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How Is Wellbeing Influenced By Time Pressure, Appraisals, Work Engagement And Procrastination

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Worker’s wellbeing is a crucial aspect of maintaining an organisations long-term efficiency. The main reason for deteriorating work performance amongst employees is typically due to stress. Stress has been defined as a psychological state that affects a person when they do not have the adequate resources or coping mechanisms to deal with a specific situation (Michie, 2002). Recently, employers have been held accountable for employee stress and therefore, many have developed procedures to help an individual adjust to stressful work situations. High stress contributes to long-term economic stressors for the employer, resulting in increased staff turnover, unsatisfactory work performance and reduced customer satisfaction. Due to these reasons, this area of study is especially significant in identifying what factors contribute to high stress, and to what degree they actually influence the worker’s wellbeing.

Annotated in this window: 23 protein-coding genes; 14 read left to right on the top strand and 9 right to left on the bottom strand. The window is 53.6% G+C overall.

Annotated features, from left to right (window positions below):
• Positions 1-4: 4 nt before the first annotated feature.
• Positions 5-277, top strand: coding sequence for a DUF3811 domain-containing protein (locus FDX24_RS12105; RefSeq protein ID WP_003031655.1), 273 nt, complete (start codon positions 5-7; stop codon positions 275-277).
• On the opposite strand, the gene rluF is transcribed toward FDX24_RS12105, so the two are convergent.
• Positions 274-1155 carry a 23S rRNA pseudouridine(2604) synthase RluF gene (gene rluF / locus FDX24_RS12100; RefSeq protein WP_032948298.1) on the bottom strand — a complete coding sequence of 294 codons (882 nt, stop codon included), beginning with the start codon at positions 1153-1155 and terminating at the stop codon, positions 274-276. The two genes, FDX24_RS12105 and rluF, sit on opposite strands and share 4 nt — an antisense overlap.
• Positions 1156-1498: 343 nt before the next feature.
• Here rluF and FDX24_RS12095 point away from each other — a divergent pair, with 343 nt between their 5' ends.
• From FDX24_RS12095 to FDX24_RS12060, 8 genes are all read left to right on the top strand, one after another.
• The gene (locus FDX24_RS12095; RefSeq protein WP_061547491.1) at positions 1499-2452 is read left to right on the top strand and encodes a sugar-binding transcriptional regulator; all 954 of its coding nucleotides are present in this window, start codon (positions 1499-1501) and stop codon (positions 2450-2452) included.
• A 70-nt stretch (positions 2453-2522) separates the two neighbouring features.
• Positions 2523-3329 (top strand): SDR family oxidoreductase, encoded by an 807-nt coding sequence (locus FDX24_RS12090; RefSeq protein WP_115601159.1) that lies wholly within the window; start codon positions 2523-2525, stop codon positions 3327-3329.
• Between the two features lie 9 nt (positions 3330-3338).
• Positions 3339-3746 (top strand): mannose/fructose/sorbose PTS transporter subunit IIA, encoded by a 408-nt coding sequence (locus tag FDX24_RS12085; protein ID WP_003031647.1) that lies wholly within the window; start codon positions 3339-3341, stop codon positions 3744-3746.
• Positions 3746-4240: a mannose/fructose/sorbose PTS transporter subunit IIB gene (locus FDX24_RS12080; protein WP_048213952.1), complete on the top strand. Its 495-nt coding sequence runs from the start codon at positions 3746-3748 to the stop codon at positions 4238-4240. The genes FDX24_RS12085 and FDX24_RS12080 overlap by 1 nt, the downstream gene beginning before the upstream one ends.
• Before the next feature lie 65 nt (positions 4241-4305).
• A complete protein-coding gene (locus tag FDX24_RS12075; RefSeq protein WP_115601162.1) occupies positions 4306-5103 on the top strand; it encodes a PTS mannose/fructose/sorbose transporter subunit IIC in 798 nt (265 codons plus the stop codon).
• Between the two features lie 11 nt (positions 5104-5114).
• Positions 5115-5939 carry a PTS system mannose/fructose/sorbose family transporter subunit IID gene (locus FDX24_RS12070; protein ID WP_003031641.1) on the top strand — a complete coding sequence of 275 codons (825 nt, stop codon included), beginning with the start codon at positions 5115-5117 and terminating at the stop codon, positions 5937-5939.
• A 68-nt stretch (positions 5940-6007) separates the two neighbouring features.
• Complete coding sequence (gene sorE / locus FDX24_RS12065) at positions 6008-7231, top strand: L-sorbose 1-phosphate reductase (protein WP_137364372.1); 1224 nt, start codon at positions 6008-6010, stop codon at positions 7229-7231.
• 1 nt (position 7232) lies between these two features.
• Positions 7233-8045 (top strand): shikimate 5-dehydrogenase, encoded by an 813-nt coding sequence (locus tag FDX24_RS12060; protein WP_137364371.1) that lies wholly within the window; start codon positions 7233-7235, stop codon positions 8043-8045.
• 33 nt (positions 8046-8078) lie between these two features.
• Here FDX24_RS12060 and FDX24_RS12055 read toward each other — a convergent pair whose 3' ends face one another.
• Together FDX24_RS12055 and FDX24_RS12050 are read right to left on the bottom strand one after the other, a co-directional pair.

Lazarus and Folkman (1984) stated that how people react to a situation heavily relies upon how they interpret it. Research has greatly focused on two typical antecedents of stress, developed by the challenge-hindrance framework (Cavanaugh, Boswell, Roehling & Boudreau, 2000). Cavanaugh et al. (2000) identified stressors based on their ability to support or hinder employee performance. The first category is hindrance stressors, which are demands that hinder a person’s ability to perform. Hindrance stressors are described as causing negative-related stress to the worker (Nixon, Mazzola, Bauer, Krueger & Spector, 2011). On the other hand, challenge stressors are demands that are interpreted positively by viewing the task as an opportunity and providing a sense of achievement (Webster, Beehr & Love, 2011). These appraisals have been shown to differ in terms of their influence over attitudes, motivation and performance of a task (LePine, LePine & Jackson, 2004). Therefore, a factor such as time pressure can be viewed as either a hindrance or a challenge appraisal, depending on the individual’s interpretation of the job demand.